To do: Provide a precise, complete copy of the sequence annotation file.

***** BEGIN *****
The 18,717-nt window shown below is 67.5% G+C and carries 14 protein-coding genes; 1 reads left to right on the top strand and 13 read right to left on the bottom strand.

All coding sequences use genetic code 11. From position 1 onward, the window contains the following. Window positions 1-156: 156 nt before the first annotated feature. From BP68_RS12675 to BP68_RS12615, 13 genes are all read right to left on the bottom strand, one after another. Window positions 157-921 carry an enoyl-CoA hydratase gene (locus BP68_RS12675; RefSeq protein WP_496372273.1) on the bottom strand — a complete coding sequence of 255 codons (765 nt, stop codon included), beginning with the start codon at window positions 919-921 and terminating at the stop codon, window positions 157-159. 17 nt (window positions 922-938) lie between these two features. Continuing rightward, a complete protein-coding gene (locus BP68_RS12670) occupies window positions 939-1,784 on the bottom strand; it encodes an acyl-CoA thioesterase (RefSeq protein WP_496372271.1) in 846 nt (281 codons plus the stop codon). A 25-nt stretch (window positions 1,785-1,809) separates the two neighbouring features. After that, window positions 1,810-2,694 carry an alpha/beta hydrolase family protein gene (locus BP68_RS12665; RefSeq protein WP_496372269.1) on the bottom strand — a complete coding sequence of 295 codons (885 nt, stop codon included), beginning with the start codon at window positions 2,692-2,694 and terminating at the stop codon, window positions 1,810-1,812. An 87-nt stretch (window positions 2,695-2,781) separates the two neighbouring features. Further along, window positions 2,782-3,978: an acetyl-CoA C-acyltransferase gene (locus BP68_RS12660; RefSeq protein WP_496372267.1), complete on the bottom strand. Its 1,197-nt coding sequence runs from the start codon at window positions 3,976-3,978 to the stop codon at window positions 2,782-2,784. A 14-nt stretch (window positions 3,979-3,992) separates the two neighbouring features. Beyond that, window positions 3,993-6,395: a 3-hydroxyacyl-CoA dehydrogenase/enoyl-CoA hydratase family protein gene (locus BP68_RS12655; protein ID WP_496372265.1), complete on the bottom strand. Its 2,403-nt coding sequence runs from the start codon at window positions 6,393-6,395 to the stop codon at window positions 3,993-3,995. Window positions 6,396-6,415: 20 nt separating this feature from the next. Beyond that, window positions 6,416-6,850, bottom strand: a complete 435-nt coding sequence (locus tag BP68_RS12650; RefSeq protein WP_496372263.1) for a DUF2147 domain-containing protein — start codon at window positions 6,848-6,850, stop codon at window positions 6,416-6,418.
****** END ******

The 18,717-nt window shown below is 67.5% G+C and carries 14 protein-coding genes; 1 reads left to right on the top strand and 13 read right to left on the bottom strand.

All coding sequences use genetic code 11. From position 1 onward, the window contains the following. Window positions 1-156: 156 nt before the first annotated feature. From BP68_RS12675 to BP68_RS12615, 13 genes are all read right to left on the bottom strand, one after another. Window positions 157-921 carry an enoyl-CoA hydratase gene (locus BP68_RS12675; RefSeq protein WP_496372273.1) on the bottom strand — a complete coding sequence of 255 codons (765 nt, stop codon included), beginning with the start codon at window positions 919-921 and terminating at the stop codon, window positions 157-159. 17 nt (window positions 922-938) lie between these two features. Continuing rightward, a complete protein-coding gene (locus BP68_RS12670) occupies window positions 939-1,784 on the bottom strand; it encodes an acyl-CoA thioesterase (RefSeq protein WP_496372271.1) in 846 nt (281 codons plus the stop codon). A 25-nt stretch (window positions 1,785-1,809) separates the two neighbouring features. After that, window positions 1,810-2,694 carry an alpha/beta hydrolase family protein gene (locus BP68_RS12665; RefSeq protein WP_496372269.1) on the bottom strand — a complete coding sequence of 295 codons (885 nt, stop codon included), beginning with the start codon at window positions 2,692-2,694 and terminating at the stop codon, window positions 1,810-1,812. An 87-nt stretch (window positions 2,695-2,781) separates the two neighbouring features. Further along, window positions 2,782-3,978: an acetyl-CoA C-acyltransferase gene (locus BP68_RS12660; RefSeq protein WP_496372267.1), complete on the bottom strand. Its 1,197-nt coding sequence runs from the start codon at window positions 3,976-3,978 to the stop codon at window positions 2,782-2,784. A 14-nt stretch (window positions 3,979-3,992) separates the two neighbouring features. Beyond that, window positions 3,993-6,395: a 3-hydroxyacyl-CoA dehydrogenase/enoyl-CoA hydratase family protein gene (locus BP68_RS12655; protein ID WP_496372265.1), complete on the bottom strand. Its 2,403-nt coding sequence runs from the start codon at window positions 6,393-6,395 to the stop codon at window positions 3,993-3,995. Window positions 6,396-6,415: 20 nt separating this feature from the next. Beyond that, window positions 6,416-6,850, bottom strand: a complete 435-nt coding sequence (locus tag BP68_RS12650; RefSeq protein WP_496372263.1) for a DUF2147 domain-containing protein — start codon at window positions 6,848-6,850, stop codon at window positions 6,416-6,418.